Oh my goodness. We could be long lost cousins or something. I could have written this except for the part about sitting down and writing an essay on that particular topic. I'd have had to clean first because that's what I do...clean and then clean some more. It's also an affliction.

    Phones? Impossible! I once had dear blogging friends call me from Great Britain. Great Britain! First of all, I didn't give them my number so that was shocking. Then, I was so stunned, I'm certain that I had my foot in my mouth continually. They were so gracious with me and I was much less so with them trying to get them off the line as quickly as possible. No, no, like you I need time to frame things (and then I can still get in trouble). At least, with a face to face meeting, one can correct things when needed.

    My mother also had this affliction. We sat at a border crossing one day when the guard asked for her name. You'd think that that would be pretty easy. No. She said, " You wait a minute and I'll think about it." I nearly melted into the floorboards.

    Very funny post! I've had a good laugh.

    (John once had a meltdown at Subway. Too many choices! Now I make all those big decisions for him.)

  4. Oh good heavens! I wrote a book. How embarrassing.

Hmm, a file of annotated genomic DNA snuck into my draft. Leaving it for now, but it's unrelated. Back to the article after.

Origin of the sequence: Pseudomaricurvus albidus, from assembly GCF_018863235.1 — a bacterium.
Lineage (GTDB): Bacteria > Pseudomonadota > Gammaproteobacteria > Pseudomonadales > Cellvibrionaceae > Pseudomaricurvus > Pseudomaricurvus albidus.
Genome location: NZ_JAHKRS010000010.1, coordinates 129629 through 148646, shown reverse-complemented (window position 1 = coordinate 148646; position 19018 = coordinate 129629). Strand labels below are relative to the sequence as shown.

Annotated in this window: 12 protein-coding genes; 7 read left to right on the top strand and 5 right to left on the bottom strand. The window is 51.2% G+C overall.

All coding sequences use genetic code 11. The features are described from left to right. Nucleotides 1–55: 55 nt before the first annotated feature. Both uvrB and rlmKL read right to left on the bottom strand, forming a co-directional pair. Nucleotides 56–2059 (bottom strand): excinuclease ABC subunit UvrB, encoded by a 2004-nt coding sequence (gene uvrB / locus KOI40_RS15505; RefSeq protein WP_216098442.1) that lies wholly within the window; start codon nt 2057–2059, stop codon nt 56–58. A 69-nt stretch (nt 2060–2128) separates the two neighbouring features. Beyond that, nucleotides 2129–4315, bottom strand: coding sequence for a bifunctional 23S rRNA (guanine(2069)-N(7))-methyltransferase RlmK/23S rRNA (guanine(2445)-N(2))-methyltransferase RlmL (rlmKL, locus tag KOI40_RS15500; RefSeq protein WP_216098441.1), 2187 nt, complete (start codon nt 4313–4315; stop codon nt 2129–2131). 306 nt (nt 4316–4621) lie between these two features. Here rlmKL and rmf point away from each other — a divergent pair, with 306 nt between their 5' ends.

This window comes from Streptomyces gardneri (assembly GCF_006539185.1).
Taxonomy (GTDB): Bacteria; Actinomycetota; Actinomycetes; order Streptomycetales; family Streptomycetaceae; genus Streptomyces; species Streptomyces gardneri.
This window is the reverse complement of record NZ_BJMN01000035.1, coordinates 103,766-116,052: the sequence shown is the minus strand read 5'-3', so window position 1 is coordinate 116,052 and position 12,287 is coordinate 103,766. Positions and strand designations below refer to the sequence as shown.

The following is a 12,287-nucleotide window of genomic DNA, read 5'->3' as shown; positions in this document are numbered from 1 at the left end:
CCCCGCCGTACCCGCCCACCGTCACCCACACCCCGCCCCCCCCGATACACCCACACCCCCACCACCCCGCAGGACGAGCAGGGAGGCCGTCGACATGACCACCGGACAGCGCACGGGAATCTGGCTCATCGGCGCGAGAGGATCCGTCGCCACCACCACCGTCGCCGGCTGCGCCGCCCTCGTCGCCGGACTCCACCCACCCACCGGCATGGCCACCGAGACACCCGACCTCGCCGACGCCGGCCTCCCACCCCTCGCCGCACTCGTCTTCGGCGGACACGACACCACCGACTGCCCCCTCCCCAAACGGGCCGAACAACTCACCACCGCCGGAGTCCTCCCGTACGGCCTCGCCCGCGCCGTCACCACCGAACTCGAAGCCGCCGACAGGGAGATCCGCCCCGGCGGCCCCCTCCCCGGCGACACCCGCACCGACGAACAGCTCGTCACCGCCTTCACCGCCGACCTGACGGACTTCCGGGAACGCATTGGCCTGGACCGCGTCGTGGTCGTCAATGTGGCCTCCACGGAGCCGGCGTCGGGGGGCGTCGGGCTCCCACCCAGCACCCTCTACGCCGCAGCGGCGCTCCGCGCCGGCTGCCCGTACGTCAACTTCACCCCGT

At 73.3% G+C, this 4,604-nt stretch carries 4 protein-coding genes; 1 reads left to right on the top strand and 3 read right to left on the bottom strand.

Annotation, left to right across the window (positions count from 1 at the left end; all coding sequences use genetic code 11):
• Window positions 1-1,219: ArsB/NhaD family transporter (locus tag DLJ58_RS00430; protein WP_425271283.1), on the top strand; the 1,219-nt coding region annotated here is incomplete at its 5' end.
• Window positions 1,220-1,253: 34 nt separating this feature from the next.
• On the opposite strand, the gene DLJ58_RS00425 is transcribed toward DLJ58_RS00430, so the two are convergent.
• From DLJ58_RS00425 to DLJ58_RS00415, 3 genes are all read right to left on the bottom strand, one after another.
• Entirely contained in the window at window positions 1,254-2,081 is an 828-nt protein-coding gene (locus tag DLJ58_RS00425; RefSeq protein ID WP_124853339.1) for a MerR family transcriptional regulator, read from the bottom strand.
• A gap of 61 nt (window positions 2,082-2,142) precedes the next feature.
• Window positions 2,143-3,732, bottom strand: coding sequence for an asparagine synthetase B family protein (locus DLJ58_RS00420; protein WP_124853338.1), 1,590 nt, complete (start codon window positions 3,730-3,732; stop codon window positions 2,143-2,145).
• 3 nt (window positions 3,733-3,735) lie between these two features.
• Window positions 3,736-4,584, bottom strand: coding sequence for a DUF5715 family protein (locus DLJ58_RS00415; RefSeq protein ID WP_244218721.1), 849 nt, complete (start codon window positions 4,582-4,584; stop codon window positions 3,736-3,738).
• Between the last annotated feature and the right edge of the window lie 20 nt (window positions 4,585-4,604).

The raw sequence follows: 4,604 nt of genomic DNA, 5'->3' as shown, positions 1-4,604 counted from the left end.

5. My husband is the same way at drive-throughs, and I also feel I express myself much better through writing than speaking. I tend to panic at answering machine messages, too.

    I'm running late with this chapter due to company but this is one I definitely did not want to skip.

  6. I am so much like you. I don't think or speak "off the cuff." I don't mind speaking in front of the group if I have it all written out ahead ... my husband is wonderful at reacting in a discussion and expressing his thoughts. So I enjoy writing and I could go on and on about this subject. I recently discovered some sweet notes my parents sent each other on their birthdays, They didn't give each other gifts other than a love note. I have tons of letters to read between my grandparents and parents when I get the time. The younger generation will miss so much with only emails or texts--no thoughts saved, not that texting brings much depth of thought anyway!
    Off my soapbox now!

  7. Thank you for sharing your love of the written word and confessing that it is difficult to speak under pressure. I get tongue-tied too and my brain freezes up many times when I go to talk. I'd much rather write!